When I was 11, my mom gave birth to the cutest baby boy in the entire world. He became "my" baby, and I dressed him, played with him... I took him to my friend's house so we could both play with him. His blond curls and bright eyes were irresistible. The older he got, the more fun he was. He was the ultimate third wheel on movie dates -he kept my boyfriend and I from getting too close by being the coolest distraction EVER. It was during this time that he got really into Zorro. He wore a cape and mask always. He had a sword. He could quote "The Mask of Zorro" with PRECISION. Come to think of it, our entire family could. We became closed captioning pros because no matter what movie we watched, Zorro was being acted out in the background by a blond toddler.
Have you ever heard a toddler with a fake Spanish accent? It's probably one the greatest things in the entire world to listen to.
"The Mask of Zorro" has become a weird kind of comfort movie for me. I watched it so many times with that cool kid... sometimes I put it on just to hear the lines and remember what life was like when I walked into church with a kid wearing a black mask.
I still have the movie memorized, and when I think of boundaries, all I can think about is Antonio Banderas in a training circle.
He wears a necklace representing the training circle for years without realizing exactly what it was.
(I think that last line, "Perfect. Do it again" pretty much sums up how boundaries feel.)
As I worked in that first outside ring, I learned that boundaries weren't about OTHER PEOPLE. Boundaries were about ME.
Setting boundaries has been -and sometimes continues to be -one of the scariest things I've ever done.
used to think it was because other people were scary. I can't manage
Danny's reactions or behaviors and that made telling him what I'm not
okay with really intimidating.
What if he yells?
What if he hates me?
What if he's right?
Something I learned while setting boundaries early on was that they
aren't about HIM at all. They aren't about any other person but
Alicia. It didn't FEEL that way when I spoke them because I was so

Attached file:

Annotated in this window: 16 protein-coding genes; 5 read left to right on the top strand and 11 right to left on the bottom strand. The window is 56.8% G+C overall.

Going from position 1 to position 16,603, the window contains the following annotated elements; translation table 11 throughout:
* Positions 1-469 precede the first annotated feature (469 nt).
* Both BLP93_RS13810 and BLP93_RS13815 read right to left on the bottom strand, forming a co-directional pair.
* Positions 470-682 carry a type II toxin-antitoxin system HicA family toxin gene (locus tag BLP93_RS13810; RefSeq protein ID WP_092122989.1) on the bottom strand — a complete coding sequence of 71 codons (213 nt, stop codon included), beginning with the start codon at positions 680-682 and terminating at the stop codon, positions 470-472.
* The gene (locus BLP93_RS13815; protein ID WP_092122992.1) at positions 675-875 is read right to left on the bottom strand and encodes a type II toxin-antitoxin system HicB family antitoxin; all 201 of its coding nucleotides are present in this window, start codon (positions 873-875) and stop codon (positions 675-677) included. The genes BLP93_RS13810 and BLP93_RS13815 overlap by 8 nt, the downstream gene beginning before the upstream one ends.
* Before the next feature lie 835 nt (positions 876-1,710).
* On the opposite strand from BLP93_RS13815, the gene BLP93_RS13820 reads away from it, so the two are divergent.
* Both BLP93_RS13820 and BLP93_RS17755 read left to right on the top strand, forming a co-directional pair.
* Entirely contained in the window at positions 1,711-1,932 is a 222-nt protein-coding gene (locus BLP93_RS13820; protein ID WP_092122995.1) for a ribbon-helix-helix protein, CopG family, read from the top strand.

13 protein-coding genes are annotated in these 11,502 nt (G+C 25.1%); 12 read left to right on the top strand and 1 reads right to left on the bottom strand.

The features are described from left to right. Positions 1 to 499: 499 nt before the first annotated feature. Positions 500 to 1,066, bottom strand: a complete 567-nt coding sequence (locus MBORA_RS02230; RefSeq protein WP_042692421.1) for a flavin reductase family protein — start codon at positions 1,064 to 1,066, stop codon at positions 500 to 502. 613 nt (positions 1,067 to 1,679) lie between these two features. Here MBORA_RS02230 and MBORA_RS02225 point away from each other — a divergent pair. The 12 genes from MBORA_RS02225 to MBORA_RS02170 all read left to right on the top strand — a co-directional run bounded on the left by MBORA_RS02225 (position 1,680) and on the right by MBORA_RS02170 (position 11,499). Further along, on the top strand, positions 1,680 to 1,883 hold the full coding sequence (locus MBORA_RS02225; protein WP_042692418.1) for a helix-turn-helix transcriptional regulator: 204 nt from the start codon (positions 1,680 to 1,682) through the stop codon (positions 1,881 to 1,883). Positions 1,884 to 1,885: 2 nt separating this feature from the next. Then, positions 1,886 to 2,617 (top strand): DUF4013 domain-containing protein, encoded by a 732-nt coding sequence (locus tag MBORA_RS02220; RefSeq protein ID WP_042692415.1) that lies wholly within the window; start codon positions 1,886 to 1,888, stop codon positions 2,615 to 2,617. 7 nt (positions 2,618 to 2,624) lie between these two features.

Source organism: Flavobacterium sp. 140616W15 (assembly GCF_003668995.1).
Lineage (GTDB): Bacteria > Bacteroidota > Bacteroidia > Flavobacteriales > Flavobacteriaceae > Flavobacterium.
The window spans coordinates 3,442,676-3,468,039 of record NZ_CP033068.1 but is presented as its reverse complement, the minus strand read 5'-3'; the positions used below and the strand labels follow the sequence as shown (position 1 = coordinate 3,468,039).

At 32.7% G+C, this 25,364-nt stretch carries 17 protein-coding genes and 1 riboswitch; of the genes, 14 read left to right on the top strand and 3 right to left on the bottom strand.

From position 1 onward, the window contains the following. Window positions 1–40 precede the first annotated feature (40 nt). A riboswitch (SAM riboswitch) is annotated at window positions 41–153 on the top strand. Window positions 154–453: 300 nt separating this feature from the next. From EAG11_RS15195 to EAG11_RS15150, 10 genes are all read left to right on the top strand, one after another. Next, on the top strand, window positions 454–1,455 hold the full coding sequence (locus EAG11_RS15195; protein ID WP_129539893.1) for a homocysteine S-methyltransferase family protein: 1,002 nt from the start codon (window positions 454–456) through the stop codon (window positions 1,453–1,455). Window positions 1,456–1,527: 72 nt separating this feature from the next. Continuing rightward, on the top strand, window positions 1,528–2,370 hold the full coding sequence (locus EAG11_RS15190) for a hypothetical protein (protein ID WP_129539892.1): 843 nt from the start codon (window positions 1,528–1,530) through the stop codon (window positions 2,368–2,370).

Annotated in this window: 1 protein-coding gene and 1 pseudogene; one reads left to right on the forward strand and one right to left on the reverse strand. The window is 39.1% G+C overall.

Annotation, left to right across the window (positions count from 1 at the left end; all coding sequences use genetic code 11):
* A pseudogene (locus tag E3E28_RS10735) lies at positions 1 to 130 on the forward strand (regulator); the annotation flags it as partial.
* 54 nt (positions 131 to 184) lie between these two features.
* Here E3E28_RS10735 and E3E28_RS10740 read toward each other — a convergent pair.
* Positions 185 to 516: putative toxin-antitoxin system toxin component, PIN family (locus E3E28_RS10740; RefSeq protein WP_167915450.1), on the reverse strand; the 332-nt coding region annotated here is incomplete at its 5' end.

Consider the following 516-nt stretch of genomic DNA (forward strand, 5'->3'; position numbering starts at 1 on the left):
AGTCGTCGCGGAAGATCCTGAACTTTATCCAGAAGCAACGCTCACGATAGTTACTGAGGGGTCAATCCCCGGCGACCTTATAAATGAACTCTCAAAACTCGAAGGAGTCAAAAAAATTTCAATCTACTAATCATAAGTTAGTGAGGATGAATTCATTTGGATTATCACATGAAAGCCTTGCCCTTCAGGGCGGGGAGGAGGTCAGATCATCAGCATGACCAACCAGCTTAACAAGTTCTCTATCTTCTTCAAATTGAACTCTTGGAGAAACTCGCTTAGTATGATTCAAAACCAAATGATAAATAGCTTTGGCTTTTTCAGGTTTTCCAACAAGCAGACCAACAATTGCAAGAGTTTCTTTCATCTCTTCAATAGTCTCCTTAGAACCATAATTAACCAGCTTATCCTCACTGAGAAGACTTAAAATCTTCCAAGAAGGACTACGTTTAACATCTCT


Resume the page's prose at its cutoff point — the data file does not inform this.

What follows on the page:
terrified that whoever I was setting them with would think I was
__________________ (mean, impatient, controlling, younameit).
The first time I heard
anything about boundaries, I was terrified. I didn't think I was
allowed to set them, speak them. I knew Danny would be upset, and I'd
spent YEARS trying to keep him from being upset with me... with anyone
and anything at all, really. I knew when he was upset, I would be
scared and possibly hurt. Setting boundaries felt like setting myself
up for pain, and that felt like a really, really BAD idea.
But as I thought about it...
It would feel really good to actually SAY THE WORDS, "I have a right to feel safe in my marriage."
And to add, "If I don't feel safe, I will do something about it."
first boundaries were prayed over, typed out, read to my counselor and
then read to Danny. My hands shook. I couldn't look Danny in the
eyes. I kept my eyes on my paper. My cheeks flamed. My heart pumped.
I was so grateful that my boundaries were printed out for me to read
because as I read them, I wasn't reading them. My mind was spinning.
I was terrified.
found myself wanting to make him OKAY with my boundaries... to MAKE HIM
FEEL LIKE I was still nice and I still loved him and I wasn't mean.
those words out loud was scary, yes, but it also did something
surprising: it gave me permission. They were a sort of challenge,
actually. It was as if I could hear myself saying, "Okay, Alicia, you
READ them... you SPOKE them... now will you LIVE them?"
And I didn't want to let myself down.
had been let down by so many people, including myself, and I knew that
while I couldn't help the fact that others would continue to let me